Thinking of attending Charleston’s Spoleto? Then you’ll be delighted to learn, this year’s festival offers even more to choose from.
“It’s our 40th season, so we have a lot going on,” said Jessie Bagley, marketing and public relations manager for Spoleto Festival USA.
The 17-day event kicks off Friday May 27 and offers literally hundreds of events to choose from.
“Everyone feels like it’s just a little bit bigger than it ever has been in the past,” Bagley said.
To get the most out of your Spoleto experience, here are five things you’ll want to know before heading up the road.
It’s actually two festivals in one.
You may see events offered as part of Piccolo Spoleto and you may see those offered as Spoleto Festival USA. That’s because these are actually two separate festivals running in tandem.
While Piccolo Spoleto focuses on regional and local artists, Spoleto Festival USA focuses on national and international artists and events.
With more than 500 local and regional events offered through Piccolo Spoleto and another 150 international and national offered through Spoleto Festival USA, it may sound like a lot to bite off but organizers say it’s quite manageable — especially if you’re planning a quick visit.
“You can certainly cram a lot into 24 hours if you’re committed to doing that,” Bagley said. “It’s a great way to experience the arts.”
Interested festival-goers can search either festival’s website by calendar date or by category.
“Our website has a pretty great filtering system,” Bagley said. So participants can search by genre and click on individual events to check for ticket availability.
“Or if dates are more of your driving force you can also filter by date,” she said.
And don’t forget, Spoleto kicks off over Memorial Day weekend so make sure you have your accommodations booked in advance if staying over night.
After the festival’s schedule was announced in January, “Porgy and Bess” — inspired by Charleston’s own “Catfish Row” — sold out in two weeks.
But opera fans are in luck. The performance will be simulcast for free at 7:30 p.m. Monday May 30, in Marion Square. Participants can bring picnics, blankets and chairs and watch the performance on a large jumbo screen.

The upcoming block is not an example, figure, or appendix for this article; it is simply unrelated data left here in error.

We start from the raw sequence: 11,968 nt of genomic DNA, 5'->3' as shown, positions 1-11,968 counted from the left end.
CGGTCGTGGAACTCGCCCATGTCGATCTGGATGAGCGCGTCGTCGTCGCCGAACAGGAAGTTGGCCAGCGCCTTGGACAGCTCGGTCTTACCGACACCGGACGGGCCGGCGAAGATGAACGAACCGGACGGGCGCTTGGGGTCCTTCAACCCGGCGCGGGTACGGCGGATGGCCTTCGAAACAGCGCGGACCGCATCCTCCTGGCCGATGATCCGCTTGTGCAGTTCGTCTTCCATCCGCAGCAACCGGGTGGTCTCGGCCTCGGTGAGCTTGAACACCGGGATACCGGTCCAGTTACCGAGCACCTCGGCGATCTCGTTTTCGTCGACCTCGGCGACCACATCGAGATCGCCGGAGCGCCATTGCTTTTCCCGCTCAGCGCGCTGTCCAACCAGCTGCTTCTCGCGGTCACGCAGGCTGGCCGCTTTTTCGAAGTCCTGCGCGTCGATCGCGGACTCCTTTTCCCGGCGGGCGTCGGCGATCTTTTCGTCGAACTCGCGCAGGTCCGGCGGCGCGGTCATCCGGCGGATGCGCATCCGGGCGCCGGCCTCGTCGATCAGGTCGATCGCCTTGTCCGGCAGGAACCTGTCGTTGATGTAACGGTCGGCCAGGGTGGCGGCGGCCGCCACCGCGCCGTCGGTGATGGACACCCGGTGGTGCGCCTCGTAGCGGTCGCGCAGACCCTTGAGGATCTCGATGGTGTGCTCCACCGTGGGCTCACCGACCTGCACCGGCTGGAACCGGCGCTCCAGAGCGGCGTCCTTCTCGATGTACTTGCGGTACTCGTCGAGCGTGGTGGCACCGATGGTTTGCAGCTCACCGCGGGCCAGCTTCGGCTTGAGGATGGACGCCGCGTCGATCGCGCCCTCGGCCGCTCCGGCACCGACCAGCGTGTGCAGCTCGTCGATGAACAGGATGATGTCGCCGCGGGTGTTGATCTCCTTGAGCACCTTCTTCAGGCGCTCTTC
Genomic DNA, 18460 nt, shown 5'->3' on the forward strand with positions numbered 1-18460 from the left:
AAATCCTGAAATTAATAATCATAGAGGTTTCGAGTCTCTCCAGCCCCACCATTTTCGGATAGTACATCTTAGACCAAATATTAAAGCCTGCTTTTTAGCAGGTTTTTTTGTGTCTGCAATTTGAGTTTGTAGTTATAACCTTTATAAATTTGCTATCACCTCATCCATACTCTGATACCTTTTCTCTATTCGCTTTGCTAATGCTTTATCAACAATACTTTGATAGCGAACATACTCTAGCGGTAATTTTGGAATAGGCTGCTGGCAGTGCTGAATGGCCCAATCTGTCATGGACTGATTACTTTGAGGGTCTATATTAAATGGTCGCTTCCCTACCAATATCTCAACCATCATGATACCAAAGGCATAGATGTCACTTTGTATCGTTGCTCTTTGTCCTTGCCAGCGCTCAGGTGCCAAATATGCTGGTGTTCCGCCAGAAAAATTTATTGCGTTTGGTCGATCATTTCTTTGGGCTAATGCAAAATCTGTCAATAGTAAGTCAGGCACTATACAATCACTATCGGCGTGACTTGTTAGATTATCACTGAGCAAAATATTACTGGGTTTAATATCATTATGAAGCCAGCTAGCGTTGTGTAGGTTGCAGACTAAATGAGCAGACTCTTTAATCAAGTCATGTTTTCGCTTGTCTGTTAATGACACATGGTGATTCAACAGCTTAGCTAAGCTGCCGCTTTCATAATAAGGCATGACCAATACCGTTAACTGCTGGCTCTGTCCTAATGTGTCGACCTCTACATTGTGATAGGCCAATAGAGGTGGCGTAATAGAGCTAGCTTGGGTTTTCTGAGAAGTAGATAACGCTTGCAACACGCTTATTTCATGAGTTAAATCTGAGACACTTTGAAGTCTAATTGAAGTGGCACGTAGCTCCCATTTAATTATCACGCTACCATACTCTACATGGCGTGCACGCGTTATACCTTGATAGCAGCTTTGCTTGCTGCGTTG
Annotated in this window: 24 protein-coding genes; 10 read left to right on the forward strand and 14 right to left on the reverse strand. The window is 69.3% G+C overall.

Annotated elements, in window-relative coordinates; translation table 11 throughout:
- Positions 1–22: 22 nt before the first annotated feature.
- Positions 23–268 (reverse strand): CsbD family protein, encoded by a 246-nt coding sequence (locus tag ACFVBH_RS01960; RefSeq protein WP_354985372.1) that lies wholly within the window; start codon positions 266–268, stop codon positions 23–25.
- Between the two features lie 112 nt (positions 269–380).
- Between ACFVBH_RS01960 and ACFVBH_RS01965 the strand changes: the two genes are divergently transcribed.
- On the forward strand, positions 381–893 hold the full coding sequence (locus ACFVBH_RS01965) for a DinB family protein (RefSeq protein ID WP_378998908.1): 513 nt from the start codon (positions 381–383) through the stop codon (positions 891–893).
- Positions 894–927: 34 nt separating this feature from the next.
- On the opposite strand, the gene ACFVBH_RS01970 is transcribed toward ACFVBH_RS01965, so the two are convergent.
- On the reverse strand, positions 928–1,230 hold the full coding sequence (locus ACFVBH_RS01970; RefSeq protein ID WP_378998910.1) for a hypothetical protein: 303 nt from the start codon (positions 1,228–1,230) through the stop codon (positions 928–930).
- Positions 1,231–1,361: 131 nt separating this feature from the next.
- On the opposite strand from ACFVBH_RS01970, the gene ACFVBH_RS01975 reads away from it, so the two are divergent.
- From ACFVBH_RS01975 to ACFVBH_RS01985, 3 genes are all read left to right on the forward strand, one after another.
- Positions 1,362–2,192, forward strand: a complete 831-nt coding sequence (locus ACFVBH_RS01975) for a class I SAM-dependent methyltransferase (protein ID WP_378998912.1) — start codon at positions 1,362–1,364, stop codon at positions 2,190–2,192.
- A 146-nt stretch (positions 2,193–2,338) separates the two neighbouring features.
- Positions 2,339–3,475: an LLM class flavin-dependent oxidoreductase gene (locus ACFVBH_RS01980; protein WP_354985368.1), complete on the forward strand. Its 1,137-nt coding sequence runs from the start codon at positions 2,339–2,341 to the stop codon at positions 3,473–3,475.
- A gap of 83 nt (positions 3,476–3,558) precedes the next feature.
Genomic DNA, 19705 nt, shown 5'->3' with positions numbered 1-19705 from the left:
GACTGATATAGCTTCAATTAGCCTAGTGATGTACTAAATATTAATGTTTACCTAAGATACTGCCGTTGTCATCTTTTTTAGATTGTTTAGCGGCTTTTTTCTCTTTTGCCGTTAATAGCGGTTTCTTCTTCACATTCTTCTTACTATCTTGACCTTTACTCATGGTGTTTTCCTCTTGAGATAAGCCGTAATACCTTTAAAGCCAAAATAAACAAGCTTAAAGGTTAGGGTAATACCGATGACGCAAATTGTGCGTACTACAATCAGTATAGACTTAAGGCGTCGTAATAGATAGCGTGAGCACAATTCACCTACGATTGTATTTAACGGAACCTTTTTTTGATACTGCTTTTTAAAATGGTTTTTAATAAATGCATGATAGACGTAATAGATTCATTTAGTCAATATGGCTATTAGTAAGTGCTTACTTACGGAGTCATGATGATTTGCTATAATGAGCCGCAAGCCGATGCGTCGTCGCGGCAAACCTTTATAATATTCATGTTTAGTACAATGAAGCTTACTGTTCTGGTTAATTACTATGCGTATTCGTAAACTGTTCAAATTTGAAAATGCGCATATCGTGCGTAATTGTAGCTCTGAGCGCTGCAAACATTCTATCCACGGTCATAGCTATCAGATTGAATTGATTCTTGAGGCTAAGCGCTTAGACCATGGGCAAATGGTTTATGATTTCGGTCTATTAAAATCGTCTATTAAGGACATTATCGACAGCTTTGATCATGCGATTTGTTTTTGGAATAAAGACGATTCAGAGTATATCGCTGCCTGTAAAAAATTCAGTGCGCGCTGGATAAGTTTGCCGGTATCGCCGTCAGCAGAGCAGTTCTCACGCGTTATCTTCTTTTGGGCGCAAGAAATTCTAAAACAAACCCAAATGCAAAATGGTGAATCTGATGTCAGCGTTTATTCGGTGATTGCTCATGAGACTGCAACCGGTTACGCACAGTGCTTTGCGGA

The performance also will be made available for free during a broadcast at 7:30 p.m. the following day, May 31, at West Ashley High School.
Another fun and informative freebie is a lecture series called “Conservations With.”
Hosted by CBS correspondent Martha Teichner, these one-hour conversations with festival artists about the creative process will take place in the Main Reading Room of the Charleston Library Society and the Emmett Robinson Theatre at College of Charleston throughout the festival.
In addition, several theatrical performances such as “Golem,” being called “Frankenstein for the 21st century,” start at $22-$25, while some dance performances, such as breakdancing, hip-hop sensation “Opposing Forces,” can still be purchased for $25.
Other relatively inexpensive performances include “Music for 18 Musicians,” featuring the minimalist compositions of American composer Steve Reich, and “Choral Fantasy,” both with tickets starting at $22.50.
But don’t wait. Tickets are going fast, organizers say, so you may want to purchase yours before leaving home.
There really is something for everyone.
It may sound like a cliche, but there really is something for everyone from theater and dance, to music and visual arts. And, there’s a wide variety within each genre to choose from.
A Prince tribute show, for example, is at 8 p.m. on June 10, at the Charleston Music Hall. “Nothing Compares 2 U” will feature area musicians and vocalists Charlton Singleton and Friends, Quiana Parler and Marcus Amaker.
And those looking for something a little more cerebral can check out any number of events in the “Literary and Ideas” category, such as the festival’s longest running fiction event.
“Piccolo Fiction” will feature local authors presenting brief short stories in which each reading will begin with the words, “I ducked into the alley…” The event takes place at 5 p.m. June 4, at the Charleston Music Hall.
You’ll enjoy yourself if you don’t plan too much.
Finally, while you’ll want to take some time and do a little advance planning to get the most out of your festival experience, it’s important to remember just to get out and have fun.
Charleston is a walkable city and stumbling upon a new exhibit or eatery while out exploring is part of the experience.
“Charleston is just such a special city,” Bagley said, adding that her own favorite thing to do is check out the performances at the College of Charleston’s Sistern Yard.
“It’s just a beautiful venue where we do lots of jazz performances in the evening,” she said. “It’s a wonderful way to spend a couple of hours.”